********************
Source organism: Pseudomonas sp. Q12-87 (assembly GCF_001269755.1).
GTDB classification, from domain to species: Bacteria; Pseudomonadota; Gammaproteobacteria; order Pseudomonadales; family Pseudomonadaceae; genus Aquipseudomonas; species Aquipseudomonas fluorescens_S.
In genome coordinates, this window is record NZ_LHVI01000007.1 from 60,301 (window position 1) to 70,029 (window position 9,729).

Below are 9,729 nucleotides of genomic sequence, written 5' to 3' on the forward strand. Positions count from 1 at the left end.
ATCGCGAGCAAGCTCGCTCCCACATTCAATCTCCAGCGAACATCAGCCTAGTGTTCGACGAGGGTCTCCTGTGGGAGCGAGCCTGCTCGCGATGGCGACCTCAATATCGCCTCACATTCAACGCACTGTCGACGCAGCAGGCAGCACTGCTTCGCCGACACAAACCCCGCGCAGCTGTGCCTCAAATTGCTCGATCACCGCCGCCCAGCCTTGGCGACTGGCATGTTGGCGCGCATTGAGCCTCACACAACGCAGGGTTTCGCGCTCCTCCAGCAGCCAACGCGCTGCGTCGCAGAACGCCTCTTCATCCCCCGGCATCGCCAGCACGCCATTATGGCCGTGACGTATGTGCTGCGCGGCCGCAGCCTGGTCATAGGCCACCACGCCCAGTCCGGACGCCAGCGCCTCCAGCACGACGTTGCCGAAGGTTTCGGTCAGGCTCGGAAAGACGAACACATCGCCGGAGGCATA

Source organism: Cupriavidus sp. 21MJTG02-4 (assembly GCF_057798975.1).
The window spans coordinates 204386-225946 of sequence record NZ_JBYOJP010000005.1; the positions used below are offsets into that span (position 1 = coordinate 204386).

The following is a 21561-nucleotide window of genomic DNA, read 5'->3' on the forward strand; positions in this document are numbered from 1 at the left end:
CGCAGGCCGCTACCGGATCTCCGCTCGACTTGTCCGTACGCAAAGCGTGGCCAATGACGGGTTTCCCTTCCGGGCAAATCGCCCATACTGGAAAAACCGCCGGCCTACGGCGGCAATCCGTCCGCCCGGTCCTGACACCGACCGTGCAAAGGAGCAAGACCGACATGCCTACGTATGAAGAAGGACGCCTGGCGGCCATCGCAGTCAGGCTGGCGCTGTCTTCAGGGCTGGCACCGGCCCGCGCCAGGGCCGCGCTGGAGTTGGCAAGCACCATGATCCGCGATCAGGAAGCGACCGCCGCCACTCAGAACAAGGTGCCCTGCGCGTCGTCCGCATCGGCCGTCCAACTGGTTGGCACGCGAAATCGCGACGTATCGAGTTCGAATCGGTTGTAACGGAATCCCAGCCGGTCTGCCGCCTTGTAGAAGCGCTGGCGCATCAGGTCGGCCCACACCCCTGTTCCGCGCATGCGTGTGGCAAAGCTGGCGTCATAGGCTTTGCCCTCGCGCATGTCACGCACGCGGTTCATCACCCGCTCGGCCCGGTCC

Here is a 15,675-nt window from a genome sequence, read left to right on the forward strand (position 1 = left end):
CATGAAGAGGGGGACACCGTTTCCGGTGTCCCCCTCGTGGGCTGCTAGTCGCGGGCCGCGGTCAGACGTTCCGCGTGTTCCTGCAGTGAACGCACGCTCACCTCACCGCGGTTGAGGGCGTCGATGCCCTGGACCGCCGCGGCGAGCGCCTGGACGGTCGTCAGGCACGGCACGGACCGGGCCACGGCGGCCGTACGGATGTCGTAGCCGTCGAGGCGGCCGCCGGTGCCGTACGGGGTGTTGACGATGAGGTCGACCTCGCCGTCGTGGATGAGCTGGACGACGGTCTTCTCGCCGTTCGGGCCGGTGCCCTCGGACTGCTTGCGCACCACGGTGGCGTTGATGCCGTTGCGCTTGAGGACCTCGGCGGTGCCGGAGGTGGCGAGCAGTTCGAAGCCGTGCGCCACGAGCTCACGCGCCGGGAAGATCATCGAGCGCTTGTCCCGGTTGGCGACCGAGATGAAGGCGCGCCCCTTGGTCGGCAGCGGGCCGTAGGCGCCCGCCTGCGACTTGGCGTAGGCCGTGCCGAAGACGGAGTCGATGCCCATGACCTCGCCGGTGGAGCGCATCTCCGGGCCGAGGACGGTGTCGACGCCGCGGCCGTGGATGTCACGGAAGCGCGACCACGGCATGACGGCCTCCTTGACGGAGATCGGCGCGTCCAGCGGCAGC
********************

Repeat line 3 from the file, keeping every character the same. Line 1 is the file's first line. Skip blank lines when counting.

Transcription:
In genome coordinates, this window is record NZ_LHVI01000007.1 from 60,301 (window position 1) to 70,029 (window position 9,729).